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John Slaughter

Electrical engineer and academic administrator John brooks Slaughter was born in Topeka, Kansas, on March 16, 1934. His father, Reuben Brooks Slaughter, was hard-working and held a variety of jobs to support his family; and, his mother, Dora Reeves Slaughter, was a homemaker. Slaughter graduated from Topeka High School in 1951 and enrolled at Washburn University, but transferred after two years to attend Kansas State University. There, he earned his B.S. degree in electrical engineering in 1956. Slaughter went on to receive his Ph.D. in engineering from the University of California, Los Angeles in 1961, and his Ph.D. in engineering sciences from the University of California, San Diego in 1971.

Slaughter joined the U.S. Navy Electronics Laboratory in San Diego in 1960. In 1975, he became Director of the Applied Physics Laboratory of the University of Washington; and, in 1977, Slaughter was appointed Assistant Director for Astronomics, Atmospherics, Earth and Ocean Sciences at the National Science Foundation. From 1979 to 1980, Slaughter was Provost and Academic Vice President at Washington State University. The, he serves as the director of the National Science Foundation in Washington D.C. for two years. Between 1982 and 1988, Slaughter was the Chancellor of the University of Maryland, College Park, where he made major advances in e recruitment and retention of African-American students and faculty. Slaughter then was elected President of Occidental College in Los Angeles from 1988 through July 1999. In August 1999, he assumed the position of Melbo Professor of Leadership in Education at the University of Southern California. In June 2000, Slaughter was named President and CEO of The National Action Council for Minorities in Engineering, Inc.

Slaughter holds honorary degrees from more than 25 institutions of higher education. He was also a recipient of the Martin Luther King, Jr. National Award in 1997, and UCLA’s Medal of Excellence in 1989. Slaughter was honored with the first U.S. Black Engineer of the Year award in 1987, and received the Arthur M. Bueche Award from the Nation Academy of Engineering in 2004, where he is also a fellow. Slaughter is married to Dr. Ida Bernice Slaughter, an educational consultant and former school administrator. They have two children: a son, Dr. John Brooks Slaughter, Jr., DVM, and a daughter, Ms. Jacqueline Michelle Slaughter.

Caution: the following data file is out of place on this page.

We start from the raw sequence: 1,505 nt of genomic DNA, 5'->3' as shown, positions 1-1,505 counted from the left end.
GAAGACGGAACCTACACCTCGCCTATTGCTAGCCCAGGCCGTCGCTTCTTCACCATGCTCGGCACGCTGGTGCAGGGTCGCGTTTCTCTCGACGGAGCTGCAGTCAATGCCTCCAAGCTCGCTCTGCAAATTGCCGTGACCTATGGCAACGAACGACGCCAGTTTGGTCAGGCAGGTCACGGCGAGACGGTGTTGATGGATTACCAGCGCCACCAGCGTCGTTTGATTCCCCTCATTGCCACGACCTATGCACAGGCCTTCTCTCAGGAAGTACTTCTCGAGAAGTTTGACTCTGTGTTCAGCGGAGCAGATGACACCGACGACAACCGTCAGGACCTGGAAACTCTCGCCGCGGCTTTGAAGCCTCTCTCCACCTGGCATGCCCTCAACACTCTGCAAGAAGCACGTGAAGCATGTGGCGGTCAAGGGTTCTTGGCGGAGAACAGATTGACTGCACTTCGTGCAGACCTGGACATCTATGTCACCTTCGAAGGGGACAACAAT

John Brooks Slaughter was interviewed by The HistoryMakers on November 28, 2012.

Accession Number

A2012.205

Sex

Male

Interview Date

11/28/2012

Last Name

Slaughter

Marital Status

Married

Middle Name

Brooks

Schools

University of California, Los Angeles

University of California, San Diego

Kansas State University

Topeka High School

First Name

John

Birth City, State, Country

Topeka

HM ID

SLA02

Favorite Season

Fall, September

State

Kansas

Favorite Vacation Destination

Home

Favorite Quote

Some people would rather have a cause than an effect.

Bio Photo
Speakers Bureau Region State

California

Birth Date

3/16/1934

Birth Place Term
Speakers Bureau Region City

Los Angeles